issn = "0012-1622",
publisher = "Wiley-Blackwell",
number = "1",

}

The role of social risk in an early preventative care programme for infants born very preterm : a randomized controlled trial. / Spittle, Alicia J; Treyvaud, Karli; Lee, Katherine J; Anderson, Peter J; Doyle, Lex W.

In: Developmental Medicine and Child Neurology, Vol. 60, No. 1, 01.01.2018, p. 54-62.

Research output: Contribution to journalArticleResearchpeer-review

TY - JOUR

T1 - The role of social risk in an early preventative care programme for infants born very preterm

T2 - a randomized controlled trial

AU - Spittle, Alicia J

AU - Treyvaud, Karli

AU - Lee, Katherine J

AU - Anderson, Peter J

AU - Doyle, Lex W

PY - 2018/1/1

Y1 - 2018/1/1

N2 - Aim: To examine the differential effects of an early intervention programme for infants born preterm on neurodevelopment and parental mental health according to family social risk. Method: One hundred and twenty infants born earlier than 30 weeks' gestation were randomized to early intervention (n=61) or control groups (n=59). Cognitive, language, and motor outcomes were assessed by blinded assessors at 2 years, 4 years, and 8 years, and primary caregivers completed questionnaires on their anxiety and depression. Outcomes at each time point were compared between groups using linear regression with an interaction term for social risk (higher/lower). Results: There was evidence of interactions between intervention group and social risk for cognition at 2 years and 4 years, motor function at 4 years, and language at 8 years, with a greater intervention effect in children from higher social risk environments. In contrast, the impact of early intervention on parental depressive symptoms was greater for parents of lower social risk than for those of higher social risk. Interpretation: Effects of early intervention on outcomes for children born preterm and their caregivers varied according to family social risk. Family social risk should be considered when implementing early intervention programmes for children born preterm and their families. What this paper adds: Intervention is associated with better early cognitive functioning for children in higher social risk families. Positive effects of intervention for the high risk group were not sustained at school-age. Intervention has a greater effect on primary caregiver mental health in the lower social risk group compared with higher social risk.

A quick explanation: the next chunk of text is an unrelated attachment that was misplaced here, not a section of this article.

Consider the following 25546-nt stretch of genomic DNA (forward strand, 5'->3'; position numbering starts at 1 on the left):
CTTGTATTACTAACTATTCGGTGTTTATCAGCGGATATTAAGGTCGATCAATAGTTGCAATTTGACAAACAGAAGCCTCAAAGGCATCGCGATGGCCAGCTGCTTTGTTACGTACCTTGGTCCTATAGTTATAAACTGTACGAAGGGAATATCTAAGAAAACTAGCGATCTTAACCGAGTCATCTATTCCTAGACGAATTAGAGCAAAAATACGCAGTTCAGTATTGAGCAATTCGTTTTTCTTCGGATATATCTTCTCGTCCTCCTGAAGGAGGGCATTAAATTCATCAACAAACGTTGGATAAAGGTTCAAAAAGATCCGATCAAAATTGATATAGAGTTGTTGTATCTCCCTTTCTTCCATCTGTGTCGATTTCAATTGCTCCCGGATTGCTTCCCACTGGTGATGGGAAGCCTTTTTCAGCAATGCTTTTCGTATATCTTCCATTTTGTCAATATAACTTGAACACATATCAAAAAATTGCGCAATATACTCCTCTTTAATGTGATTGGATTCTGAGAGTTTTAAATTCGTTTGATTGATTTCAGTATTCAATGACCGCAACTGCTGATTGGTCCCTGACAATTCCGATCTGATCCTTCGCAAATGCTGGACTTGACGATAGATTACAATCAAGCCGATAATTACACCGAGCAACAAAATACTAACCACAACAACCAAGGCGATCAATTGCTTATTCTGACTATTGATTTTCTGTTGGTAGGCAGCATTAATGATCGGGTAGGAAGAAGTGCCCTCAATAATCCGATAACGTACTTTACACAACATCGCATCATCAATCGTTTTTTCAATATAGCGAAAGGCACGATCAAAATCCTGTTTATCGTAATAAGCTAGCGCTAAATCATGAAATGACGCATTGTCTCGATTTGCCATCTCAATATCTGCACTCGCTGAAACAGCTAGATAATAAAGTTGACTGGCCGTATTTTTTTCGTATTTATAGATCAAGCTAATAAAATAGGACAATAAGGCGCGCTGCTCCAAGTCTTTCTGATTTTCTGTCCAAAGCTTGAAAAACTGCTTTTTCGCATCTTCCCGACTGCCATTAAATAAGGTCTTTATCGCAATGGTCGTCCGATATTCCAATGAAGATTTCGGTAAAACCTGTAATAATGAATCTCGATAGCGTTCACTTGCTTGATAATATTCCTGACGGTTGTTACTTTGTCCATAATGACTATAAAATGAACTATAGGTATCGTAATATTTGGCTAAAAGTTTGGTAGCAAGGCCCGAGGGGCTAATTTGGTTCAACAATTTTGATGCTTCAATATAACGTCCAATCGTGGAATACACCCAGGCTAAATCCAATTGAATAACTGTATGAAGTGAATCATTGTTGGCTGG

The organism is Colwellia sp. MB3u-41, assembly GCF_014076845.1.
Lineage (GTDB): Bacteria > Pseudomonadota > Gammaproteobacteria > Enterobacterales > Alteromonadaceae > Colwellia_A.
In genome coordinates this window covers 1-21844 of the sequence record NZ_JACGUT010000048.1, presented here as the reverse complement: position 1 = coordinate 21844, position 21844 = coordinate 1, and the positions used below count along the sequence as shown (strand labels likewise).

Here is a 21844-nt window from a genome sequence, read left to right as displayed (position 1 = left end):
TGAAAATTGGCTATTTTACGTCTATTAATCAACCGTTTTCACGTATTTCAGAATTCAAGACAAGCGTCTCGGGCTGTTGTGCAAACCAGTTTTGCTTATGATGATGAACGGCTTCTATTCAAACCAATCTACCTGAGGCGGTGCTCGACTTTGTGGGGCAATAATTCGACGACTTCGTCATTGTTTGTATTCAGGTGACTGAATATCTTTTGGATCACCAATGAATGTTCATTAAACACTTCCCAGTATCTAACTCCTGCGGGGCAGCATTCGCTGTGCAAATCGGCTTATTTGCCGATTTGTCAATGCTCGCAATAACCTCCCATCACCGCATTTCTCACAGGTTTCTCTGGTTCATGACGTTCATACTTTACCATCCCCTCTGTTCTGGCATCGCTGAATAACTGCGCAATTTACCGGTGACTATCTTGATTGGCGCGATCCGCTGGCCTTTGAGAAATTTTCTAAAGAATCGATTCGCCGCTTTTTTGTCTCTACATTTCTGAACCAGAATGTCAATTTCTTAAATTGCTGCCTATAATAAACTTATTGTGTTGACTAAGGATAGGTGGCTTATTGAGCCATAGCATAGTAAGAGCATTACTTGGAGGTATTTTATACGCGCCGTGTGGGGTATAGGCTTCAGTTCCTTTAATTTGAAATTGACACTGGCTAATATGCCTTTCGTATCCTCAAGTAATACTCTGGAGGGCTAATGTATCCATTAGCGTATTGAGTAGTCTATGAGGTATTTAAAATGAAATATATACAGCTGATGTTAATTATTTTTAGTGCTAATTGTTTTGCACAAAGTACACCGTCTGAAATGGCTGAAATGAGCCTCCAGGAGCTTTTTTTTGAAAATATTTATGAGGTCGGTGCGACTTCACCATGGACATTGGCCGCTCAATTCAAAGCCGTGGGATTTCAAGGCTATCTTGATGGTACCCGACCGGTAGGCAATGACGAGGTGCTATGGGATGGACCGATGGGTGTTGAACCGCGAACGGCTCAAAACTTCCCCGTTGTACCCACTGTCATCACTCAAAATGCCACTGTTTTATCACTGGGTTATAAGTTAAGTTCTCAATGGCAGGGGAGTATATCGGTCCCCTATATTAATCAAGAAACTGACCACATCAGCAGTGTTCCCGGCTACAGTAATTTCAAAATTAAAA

AB - Aim: To examine the differential effects of an early intervention programme for infants born preterm on neurodevelopment and parental mental health according to family social risk. Method: One hundred and twenty infants born earlier than 30 weeks' gestation were randomized to early intervention (n=61) or control groups (n=59). Cognitive, language, and motor outcomes were assessed by blinded assessors at 2 years, 4 years, and 8 years, and primary caregivers completed questionnaires on their anxiety and depression. Outcomes at each time point were compared between groups using linear regression with an interaction term for social risk (higher/lower). Results: There was evidence of interactions between intervention group and social risk for cognition at 2 years and 4 years, motor function at 4 years, and language at 8 years, with a greater intervention effect in children from higher social risk environments. In contrast, the impact of early intervention on parental depressive symptoms was greater for parents of lower social risk than for those of higher social risk. Interpretation: Effects of early intervention on outcomes for children born preterm and their caregivers varied according to family social risk. Family social risk should be considered when implementing early intervention programmes for children born preterm and their families. What this paper adds: Intervention is associated with better early cognitive functioning for children in higher social risk families. Positive effects of intervention for the high risk group were not sustained at school-age. Intervention has a greater effect on primary caregiver mental health in the lower social risk group compared with higher social risk.

KW - Prematurity

UR - http://www.scopus.com/inward/record.url?scp=85038581434&partnerID=8YFLogxK

U2 - 10.1111/dmcn.13594

DO - 10.1111/dmcn.13594

M3 - Article

VL - 60

SP - 54

EP - 62

JO - Developmental Medicine and Child Neurology

JF - Developmental Medicine and Child Neurology

SN - 0012-1622

IS - 1

ER -